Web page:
Conceptions of the West guided and led American foreign policy for decades during the 20th century. Historian Michael Kimmage argues in his new book, The Abandonment of the West: The History of an Idea in American Foreign Policy, that the U.S. should revive the idea of the West “to counter authoritarianism abroad and inspire unity at home.” Vince Houghton, curator of the International Spy Museum in Washington, DC, will join Kimmage to examine the impact of this idea for transatlantic intelligence relations and keeping threats to American national security at bay.
About the Speakers
Michael Kimmage specializes in the history of the Cold War, in twentieth-century U.S. diplomatic and intellectual history and in U.S.-Russian relations since 1991. From 2014 to 2016, he served on the Secretary's Policy Planning Staff at the U.S. Department of State, where he held the Russia/Ukraine portfolio.
His next book, The Decline of the West: An American Story, is forthcoming with Basic Books. It is a study of transatlantic relations and U.S.-Russian relations from World War I to the present.
Professor Kimmage has published three books to date: The Conservative Turn: Lionel Trilling, Whittaker Chambers and the Lessons of Anti-Communism (Harvard University Press, 2009); In History’s Grip: Philip Roth's Newark Trilogy (Stanford University Press, 2012); and Wolfgang Koeppen’s Journey through America (Berghahn, 2012), a German-language travelogue published in 1959 and translated by Professor Kimmage.
Professor Kimmage has written articles and books reviews for the New York Times, Washington Post, New Republic, Frankfurter Allgemeine Zeitung, Jewish Review of Books and Los Angeles Review of Books. He has been a visiting professor at the Ludwig Maximilian University in Munich and at Vilnius University in Lithuania.
Dr. Vince Houghton is the historian and curator at the International Spy Museum. Vince specializes in military and intelligence history, with specific expertise on late-WWII and early-Cold War eras. Prior to joining us, Vince was a history professor at the University of Maryland, and is also former military, having served in the U.S. Army. He is the author of two books – Nuking the Moon: and Other Intelligence Schemes and Military Plots Left on the Drawing Board and The Nuclear Spies: America's Atomic Intelligence Operation Against Hitler and Stalin.
About the Moderator
Jeffrey Gedmin is the Editor-In-Chief of The American Interest. He also serves as a nonresident senior fellow for the Future Europe Initiative at the Atlantic Council and as a senior fellow at the Georgetown University School of Foreign Service. Previously, Dr. Gedmin was president and CEO of Radio Free Europe/Radio Liberty (RFE/RL), where he shaped the organization’s strategy and oversaw its $100 million budget of multi-media broadcast operations, including radio, television, internet, and social media. He also served as president and CEO of the London-based Legatum Institute, president and CEO of the Aspen Institute in Berlin, and resident scholar at the American Enterprise Institute and executive director of its New Atlantic Initiative.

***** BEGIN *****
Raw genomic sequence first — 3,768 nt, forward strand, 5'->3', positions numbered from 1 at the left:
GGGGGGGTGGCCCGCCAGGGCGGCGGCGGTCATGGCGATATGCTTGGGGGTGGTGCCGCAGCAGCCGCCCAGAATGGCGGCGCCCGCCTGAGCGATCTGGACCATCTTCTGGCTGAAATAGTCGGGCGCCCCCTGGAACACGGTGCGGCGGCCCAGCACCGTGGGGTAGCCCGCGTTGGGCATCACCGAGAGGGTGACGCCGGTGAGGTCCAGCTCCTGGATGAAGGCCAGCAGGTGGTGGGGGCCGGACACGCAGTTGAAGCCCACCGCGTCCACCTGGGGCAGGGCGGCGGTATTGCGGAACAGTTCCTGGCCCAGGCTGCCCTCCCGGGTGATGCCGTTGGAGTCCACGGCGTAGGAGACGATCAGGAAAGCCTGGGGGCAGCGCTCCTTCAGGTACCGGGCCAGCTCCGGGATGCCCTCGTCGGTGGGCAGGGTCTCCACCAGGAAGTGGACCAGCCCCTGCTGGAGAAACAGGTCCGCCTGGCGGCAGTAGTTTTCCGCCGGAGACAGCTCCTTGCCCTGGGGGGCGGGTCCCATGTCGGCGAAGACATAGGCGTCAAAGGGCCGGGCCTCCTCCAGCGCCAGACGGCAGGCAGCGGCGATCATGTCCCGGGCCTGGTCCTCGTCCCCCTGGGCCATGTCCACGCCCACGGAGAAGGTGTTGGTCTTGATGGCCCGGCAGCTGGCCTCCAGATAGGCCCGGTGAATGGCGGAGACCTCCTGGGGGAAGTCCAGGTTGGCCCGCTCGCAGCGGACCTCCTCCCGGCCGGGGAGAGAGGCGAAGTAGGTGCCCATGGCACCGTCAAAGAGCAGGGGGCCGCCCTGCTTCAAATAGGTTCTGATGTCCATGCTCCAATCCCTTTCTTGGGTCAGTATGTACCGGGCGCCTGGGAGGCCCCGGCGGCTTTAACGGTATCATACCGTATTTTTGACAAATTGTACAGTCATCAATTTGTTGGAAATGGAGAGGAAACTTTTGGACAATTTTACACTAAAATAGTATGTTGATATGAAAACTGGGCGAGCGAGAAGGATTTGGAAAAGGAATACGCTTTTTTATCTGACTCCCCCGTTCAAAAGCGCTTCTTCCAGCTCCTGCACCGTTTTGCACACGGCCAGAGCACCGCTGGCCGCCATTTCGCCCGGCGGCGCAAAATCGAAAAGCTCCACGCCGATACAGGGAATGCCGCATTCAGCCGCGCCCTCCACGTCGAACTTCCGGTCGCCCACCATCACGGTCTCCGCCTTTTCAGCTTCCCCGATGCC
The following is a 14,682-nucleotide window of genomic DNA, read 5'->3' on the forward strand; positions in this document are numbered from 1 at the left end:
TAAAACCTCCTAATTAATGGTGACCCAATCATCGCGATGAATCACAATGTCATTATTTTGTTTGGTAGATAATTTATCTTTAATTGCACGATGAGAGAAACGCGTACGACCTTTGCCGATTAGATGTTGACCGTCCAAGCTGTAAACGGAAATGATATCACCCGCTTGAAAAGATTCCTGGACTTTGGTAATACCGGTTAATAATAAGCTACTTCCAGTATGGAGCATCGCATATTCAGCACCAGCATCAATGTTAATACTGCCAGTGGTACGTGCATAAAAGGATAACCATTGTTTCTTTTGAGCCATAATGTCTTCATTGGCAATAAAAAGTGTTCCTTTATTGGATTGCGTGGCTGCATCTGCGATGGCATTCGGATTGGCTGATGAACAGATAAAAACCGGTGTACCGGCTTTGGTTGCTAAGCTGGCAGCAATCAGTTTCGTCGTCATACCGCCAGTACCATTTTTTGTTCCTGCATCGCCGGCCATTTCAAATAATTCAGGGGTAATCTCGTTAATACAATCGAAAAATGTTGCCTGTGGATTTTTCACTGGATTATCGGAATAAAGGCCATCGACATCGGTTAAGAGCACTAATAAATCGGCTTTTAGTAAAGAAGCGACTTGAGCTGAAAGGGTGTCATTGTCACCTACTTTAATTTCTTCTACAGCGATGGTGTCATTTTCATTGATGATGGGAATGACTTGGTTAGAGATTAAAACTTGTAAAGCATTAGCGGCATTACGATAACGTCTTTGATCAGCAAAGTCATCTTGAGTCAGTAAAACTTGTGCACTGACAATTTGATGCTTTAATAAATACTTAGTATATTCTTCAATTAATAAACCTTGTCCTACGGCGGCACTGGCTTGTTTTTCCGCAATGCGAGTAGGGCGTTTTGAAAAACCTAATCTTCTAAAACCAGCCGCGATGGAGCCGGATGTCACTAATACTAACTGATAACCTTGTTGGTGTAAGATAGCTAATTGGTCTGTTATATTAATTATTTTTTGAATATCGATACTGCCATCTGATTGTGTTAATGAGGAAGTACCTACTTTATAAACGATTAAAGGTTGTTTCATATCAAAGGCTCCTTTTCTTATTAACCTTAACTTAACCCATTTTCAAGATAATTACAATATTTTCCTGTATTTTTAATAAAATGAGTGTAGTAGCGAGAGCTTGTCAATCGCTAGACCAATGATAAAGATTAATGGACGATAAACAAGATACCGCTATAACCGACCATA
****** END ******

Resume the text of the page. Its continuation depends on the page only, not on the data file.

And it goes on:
Dr. Gedmin is the author of several books, including “The Hidden Hand: Gorbachev and the Collapse of East Germany” (1992) and served as co-executive producer for two PBS documentaries, “The Germans, Portrait of a New Nation” (1995) and “Spain’s 9/11 and the Challenge of Radical Islam in Europe” (2007). He received his Ph.D. from Georgetown University in German Area Studies and Linguistics. He earned his master’s degree in German Area Studies from American University and completed his Bachelor of Arts degree in Music from American University. Jeffrey Gedmin is an American scholar and author. He is a Senior Fellow at Georgetown University and at the Institute for Strategic Dialogue. He was President and CEO of the Legatum Institute in London from 2011 to 2014 and the former President of Radio Free Europe/Radio Liberty from 2007 to 2011.
Gedmin also serves as honorary co-chair of US-Europe Alliance.